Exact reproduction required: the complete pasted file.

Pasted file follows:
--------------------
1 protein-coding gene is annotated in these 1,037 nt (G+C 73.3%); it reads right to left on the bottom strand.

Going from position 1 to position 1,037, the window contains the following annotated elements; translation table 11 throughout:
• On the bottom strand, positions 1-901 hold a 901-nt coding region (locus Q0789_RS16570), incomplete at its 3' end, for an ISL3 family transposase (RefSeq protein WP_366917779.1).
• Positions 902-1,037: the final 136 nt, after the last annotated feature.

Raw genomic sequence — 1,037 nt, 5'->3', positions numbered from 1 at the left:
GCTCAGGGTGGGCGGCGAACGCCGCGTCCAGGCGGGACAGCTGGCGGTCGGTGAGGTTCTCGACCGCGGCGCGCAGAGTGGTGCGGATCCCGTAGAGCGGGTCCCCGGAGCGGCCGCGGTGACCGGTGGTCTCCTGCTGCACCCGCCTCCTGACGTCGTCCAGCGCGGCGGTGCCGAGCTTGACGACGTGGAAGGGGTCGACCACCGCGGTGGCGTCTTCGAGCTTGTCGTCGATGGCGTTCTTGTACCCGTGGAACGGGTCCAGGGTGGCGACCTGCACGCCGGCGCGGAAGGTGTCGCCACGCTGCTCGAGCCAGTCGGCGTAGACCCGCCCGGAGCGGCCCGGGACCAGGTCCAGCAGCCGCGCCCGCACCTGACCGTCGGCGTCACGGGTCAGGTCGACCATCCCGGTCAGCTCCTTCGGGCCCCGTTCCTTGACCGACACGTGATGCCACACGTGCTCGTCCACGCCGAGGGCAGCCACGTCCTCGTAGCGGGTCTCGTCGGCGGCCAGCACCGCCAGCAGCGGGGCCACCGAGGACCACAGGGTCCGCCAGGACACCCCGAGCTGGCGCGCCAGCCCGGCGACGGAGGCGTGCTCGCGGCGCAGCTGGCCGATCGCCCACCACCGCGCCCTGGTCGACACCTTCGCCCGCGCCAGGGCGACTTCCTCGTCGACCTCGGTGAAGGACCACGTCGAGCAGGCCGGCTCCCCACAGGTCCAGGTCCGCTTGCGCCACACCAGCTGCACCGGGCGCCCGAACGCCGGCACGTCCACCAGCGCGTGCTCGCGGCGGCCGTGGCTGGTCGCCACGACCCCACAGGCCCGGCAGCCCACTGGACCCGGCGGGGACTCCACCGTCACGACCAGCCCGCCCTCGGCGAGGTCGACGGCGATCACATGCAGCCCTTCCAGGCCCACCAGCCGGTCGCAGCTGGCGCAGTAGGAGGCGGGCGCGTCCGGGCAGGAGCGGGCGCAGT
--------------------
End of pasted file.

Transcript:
1 protein-coding gene is annotated in these 1,037 nt (G+C 73.3%); it reads right to left on the bottom strand.

Going from position 1 to position 1,037, the window contains the following annotated elements; translation table 11 throughout:
• On the bottom strand, positions 1-901 hold a 901-nt coding region (locus Q0789_RS16570), incomplete at its 3' end, for an ISL3 family transposase (RefSeq protein WP_366917779.1).
• Positions 902-1,037: the final 136 nt, after the last annotated feature.

Raw genomic sequence — 1,037 nt, 5'->3', positions numbered from 1 at the left:
GCTCAGGGTGGGCGGCGAACGCCGCGTCCAGGCGGGACAGCTGGCGGTCGGTGAGGTTCTCGACCGCGGCGCGCAGAGTGGTGCGGATCCCGTAGAGCGGGTCCCCGGAGCGGCCGCGGTGACCGGTGGTCTCCTGCTGCACCCGCCTCCTGACGTCGTCCAGCGCGGCGGTGCCGAGCTTGACGACGTGGAAGGGGTCGACCACCGCGGTGGCGTCTTCGAGCTTGTCGTCGATGGCGTTCTTGTACCCGTGGAACGGGTCCAGGGTGGCGACCTGCACGCCGGCGCGGAAGGTGTCGCCACGCTGCTCGAGCCAGTCGGCGTAGACCCGCCCGGAGCGGCCCGGGACCAGGTCCAGCAGCCGCGCCCGCACCTGACCGTCGGCGTCACGGGTCAGGTCGACCATCCCGGTCAGCTCCTTCGGGCCCCGTTCCTTGACCGACACGTGATGCCACACGTGCTCGTCCACGCCGAGGGCAGCCACGTCCTCGTAGCGGGTCTCGTCGGCGGCCAGCACCGCCAGCAGCGGGGCCACCGAGGACCACAGGGTCCGCCAGGACACCCCGAGCTGGCGCGCCAGCCCGGCGACGGAGGCGTGCTCGCGGCGCAGCTGGCCGATCGCCCACCACCGCGCCCTGGTCGACACCTTCGCCCGCGCCAGGGCGACTTCCTCGTCGACCTCGGTGAAGGACCACGTCGAGCAGGCCGGCTCCCCACAGGTCCAGGTCCGCTTGCGCCACACCAGCTGCACCGGGCGCCCGAACGCCGGCACGTCCACCAGCGCGTGCTCGCGGCGGCCGTGGCTGGTCGCCACGACCCCACAGGCCCGGCAGCCCACTGGACCCGGCGGGGACTCCACCGTCACGACCAGCCCGCCCTCGGCGAGGTCGACGGCGATCACATGCAGCCCTTCCAGGCCCACCAGCCGGTCGCAGCTGGCGCAGTAGGAGGCGGGCGCGTCCGGGCAGGAGCGGGCGCAGT